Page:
How to think about claims, even the Resurrection
According to the Oxford English Dictionary’ s first definition, a “skeptic” is “one who holds that there are no adequate grounds for certainty as to the truth of any proposition whatever.” This is too nihilistic. There are many propositions for which we have adequate grounds for certainty as to their truth:
There are 84 pages in this issue of Scientific American. True by observation.
Dinosaurs went extinct around 65 million years ago. True by verification and replication of radiometric dating techniques for volcanic eruptions above and below dinosaur fossils.
The universe began with a big bang. True by a convergence of evidence from a wide range of phenomena, such as the cosmic microwave background, the abundance of light elements (such as hydrogen and helium), the distribution of galaxies, the large-scale structure of the cosmos, the redshift of most galaxies and the expansion of space.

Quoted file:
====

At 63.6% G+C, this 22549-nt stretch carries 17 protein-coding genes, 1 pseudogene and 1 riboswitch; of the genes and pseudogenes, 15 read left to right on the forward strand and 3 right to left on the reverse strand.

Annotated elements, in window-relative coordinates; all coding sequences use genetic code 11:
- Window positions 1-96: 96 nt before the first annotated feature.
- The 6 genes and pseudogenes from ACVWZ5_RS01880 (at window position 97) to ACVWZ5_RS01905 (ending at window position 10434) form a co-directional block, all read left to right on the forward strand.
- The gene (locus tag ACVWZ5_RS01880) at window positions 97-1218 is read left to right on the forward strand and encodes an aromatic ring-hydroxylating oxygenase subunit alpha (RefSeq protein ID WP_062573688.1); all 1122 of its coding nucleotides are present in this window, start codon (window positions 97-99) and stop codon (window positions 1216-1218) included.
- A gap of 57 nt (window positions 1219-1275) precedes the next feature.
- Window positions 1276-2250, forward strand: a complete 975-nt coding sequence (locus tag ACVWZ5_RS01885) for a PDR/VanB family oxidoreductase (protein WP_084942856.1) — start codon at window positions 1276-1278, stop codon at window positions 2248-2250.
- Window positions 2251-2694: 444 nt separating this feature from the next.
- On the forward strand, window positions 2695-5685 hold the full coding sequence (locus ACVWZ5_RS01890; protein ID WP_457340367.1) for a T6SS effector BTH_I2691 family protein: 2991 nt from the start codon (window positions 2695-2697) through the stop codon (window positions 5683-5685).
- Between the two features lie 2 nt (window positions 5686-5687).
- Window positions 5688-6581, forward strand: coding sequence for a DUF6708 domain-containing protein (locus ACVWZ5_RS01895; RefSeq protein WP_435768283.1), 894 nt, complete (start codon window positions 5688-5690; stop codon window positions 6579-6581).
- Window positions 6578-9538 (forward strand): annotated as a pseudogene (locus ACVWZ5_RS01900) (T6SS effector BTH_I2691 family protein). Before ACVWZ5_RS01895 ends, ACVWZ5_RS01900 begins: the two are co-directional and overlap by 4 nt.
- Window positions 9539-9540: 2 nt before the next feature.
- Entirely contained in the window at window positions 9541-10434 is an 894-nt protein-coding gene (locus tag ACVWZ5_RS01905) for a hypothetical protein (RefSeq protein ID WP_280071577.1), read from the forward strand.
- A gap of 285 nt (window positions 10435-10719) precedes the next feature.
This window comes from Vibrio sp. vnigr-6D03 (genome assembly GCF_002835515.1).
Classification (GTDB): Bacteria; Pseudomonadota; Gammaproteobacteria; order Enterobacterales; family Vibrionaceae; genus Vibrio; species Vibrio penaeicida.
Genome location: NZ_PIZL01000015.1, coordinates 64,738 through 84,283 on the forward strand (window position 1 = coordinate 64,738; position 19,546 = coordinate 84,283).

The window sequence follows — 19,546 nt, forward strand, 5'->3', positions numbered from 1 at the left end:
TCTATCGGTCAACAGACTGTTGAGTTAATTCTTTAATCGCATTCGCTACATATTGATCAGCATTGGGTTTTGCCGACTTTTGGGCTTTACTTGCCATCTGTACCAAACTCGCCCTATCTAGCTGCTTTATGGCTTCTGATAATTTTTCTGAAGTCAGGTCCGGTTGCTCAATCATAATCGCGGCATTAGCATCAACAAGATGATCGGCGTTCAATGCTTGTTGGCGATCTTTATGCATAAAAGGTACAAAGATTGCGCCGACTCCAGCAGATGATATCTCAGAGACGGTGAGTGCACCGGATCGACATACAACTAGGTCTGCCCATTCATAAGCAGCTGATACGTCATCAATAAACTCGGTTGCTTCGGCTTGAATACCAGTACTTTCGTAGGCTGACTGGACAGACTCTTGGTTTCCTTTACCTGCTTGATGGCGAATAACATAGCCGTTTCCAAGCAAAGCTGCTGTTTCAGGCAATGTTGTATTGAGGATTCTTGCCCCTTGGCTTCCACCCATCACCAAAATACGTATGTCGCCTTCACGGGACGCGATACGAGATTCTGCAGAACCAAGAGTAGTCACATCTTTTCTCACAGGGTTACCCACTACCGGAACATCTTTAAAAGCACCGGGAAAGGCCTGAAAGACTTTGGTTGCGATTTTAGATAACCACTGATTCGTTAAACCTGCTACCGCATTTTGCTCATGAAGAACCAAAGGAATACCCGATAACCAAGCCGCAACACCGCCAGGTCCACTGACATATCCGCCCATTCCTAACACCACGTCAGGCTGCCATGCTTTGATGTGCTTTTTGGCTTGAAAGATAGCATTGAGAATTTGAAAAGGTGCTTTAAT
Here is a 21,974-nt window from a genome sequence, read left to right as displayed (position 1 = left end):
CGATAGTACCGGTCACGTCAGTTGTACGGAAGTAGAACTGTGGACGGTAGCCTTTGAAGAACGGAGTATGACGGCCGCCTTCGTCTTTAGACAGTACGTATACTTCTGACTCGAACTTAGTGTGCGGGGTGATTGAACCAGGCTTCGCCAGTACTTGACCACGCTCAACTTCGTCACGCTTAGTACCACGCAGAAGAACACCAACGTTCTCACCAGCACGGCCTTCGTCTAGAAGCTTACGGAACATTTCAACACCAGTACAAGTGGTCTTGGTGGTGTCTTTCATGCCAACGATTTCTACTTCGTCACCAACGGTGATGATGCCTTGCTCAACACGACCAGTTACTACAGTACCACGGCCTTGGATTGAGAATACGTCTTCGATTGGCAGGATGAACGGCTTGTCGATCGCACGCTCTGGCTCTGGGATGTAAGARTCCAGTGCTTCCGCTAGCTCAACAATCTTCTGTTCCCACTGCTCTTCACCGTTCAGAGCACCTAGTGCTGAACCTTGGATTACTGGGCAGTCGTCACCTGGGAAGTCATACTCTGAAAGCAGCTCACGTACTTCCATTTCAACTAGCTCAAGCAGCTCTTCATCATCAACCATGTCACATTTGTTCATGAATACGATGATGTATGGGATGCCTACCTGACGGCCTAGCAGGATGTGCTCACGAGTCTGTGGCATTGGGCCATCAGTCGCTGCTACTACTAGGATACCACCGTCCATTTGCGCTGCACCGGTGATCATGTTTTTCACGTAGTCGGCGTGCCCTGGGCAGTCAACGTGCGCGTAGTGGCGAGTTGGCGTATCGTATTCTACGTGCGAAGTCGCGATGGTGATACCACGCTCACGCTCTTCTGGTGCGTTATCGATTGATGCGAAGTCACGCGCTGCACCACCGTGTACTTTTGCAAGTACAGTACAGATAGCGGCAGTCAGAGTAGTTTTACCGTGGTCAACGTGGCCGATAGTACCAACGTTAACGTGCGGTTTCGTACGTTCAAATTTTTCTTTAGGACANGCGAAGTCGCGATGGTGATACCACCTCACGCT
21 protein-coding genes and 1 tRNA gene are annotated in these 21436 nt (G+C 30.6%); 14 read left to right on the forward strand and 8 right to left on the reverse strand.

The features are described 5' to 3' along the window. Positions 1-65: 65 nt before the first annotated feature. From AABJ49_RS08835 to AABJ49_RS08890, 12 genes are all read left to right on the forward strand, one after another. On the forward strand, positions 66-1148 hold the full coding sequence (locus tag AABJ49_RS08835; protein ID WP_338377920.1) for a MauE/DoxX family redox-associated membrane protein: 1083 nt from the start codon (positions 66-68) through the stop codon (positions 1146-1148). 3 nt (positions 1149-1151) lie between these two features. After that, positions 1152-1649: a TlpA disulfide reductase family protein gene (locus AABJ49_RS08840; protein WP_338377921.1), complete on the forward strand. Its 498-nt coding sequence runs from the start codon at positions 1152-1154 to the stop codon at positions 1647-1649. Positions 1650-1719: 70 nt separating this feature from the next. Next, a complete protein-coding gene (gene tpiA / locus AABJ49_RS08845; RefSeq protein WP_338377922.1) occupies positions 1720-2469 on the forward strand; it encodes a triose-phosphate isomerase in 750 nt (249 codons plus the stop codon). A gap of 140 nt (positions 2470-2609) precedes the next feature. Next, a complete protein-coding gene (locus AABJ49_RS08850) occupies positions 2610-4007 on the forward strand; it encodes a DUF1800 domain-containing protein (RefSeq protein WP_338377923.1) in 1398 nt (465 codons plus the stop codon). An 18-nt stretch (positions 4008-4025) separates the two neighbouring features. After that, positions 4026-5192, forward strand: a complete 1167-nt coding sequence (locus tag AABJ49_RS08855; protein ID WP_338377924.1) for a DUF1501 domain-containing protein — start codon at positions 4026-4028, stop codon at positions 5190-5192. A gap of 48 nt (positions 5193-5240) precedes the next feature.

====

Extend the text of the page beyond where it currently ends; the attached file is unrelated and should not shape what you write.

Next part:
These propositions are “true” in the sense that the evidence is so substantial that it would be unreasonable to withhold one’s provisional assent. It is not impossible that the dinosaurs died a few thousand years ago (with the universe itself having been created 10,000 years ago), as Young Earth creationists believe, but it is so unlikely we need not waste our time considering it. (continue reading…)